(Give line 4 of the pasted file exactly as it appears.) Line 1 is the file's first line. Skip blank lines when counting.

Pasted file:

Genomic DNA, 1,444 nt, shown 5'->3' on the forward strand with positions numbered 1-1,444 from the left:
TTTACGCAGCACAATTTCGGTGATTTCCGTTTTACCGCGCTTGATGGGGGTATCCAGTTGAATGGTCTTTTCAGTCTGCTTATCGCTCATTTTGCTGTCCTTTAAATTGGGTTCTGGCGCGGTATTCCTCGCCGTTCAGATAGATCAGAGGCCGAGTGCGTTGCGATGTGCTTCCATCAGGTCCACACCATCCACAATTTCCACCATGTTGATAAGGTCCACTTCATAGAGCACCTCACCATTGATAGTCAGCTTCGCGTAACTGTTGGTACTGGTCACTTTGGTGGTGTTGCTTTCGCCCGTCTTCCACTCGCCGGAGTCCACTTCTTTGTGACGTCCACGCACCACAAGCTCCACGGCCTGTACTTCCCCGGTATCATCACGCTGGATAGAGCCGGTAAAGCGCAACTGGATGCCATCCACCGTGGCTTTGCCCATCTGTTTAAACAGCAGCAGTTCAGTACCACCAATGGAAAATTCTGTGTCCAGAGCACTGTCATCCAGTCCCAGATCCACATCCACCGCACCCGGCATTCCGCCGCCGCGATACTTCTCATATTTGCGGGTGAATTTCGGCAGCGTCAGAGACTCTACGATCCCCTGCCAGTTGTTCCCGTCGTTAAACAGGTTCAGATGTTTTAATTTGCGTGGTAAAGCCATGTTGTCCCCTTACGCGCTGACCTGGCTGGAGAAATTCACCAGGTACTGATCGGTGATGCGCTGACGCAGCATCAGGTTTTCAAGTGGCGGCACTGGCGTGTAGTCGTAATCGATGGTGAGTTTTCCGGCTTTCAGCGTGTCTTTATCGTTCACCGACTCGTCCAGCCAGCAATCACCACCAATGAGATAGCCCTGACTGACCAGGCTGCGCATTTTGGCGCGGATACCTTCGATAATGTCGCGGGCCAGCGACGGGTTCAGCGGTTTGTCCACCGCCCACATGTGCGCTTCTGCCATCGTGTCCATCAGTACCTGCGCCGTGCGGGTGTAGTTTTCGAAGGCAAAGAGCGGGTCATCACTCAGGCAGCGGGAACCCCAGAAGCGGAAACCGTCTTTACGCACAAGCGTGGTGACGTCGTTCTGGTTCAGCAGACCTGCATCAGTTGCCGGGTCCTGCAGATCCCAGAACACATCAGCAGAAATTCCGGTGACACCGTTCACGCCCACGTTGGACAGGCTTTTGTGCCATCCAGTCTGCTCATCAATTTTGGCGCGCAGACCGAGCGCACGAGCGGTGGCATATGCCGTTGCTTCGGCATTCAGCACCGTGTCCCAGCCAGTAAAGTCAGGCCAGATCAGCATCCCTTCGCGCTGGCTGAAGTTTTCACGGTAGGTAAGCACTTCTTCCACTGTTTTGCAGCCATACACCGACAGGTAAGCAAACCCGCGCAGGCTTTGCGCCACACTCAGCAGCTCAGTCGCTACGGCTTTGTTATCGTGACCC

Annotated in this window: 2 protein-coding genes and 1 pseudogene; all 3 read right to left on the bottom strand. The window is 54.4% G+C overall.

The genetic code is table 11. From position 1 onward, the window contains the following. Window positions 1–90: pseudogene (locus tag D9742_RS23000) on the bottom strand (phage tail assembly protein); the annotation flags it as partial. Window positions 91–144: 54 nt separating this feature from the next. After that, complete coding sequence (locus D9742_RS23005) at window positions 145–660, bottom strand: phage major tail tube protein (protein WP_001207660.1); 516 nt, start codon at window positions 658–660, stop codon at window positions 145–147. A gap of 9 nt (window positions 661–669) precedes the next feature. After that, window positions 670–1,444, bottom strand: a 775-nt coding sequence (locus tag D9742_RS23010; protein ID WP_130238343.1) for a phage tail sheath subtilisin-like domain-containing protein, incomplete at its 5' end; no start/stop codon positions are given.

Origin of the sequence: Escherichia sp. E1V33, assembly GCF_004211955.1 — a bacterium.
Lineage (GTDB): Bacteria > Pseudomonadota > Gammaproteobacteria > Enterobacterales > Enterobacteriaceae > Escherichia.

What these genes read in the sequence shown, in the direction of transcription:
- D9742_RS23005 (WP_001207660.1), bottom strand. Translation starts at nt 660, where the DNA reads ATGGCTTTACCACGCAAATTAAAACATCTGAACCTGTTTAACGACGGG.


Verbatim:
The genetic code is table 11. From position 1 onward, the window contains the following. Window positions 1–90: pseudogene (locus tag D9742_RS23000) on the bottom strand (phage tail assembly protein); the annotation flags it as partial. Window positions 91–144: 54 nt separating this feature from the next. After that, complete coding sequence (locus D9742_RS23005) at window positions 145–660, bottom strand: phage major tail tube protein (protein WP_001207660.1); 516 nt, start codon at window positions 658–660, stop codon at window positions 145–147. A gap of 9 nt (window positions 661–669) precedes the next feature. After that, window positions 670–1,444, bottom strand: a 775-nt coding sequence (locus tag D9742_RS23010; protein ID WP_130238343.1) for a phage tail sheath subtilisin-like domain-containing protein, incomplete at its 5' end; no start/stop codon positions are given.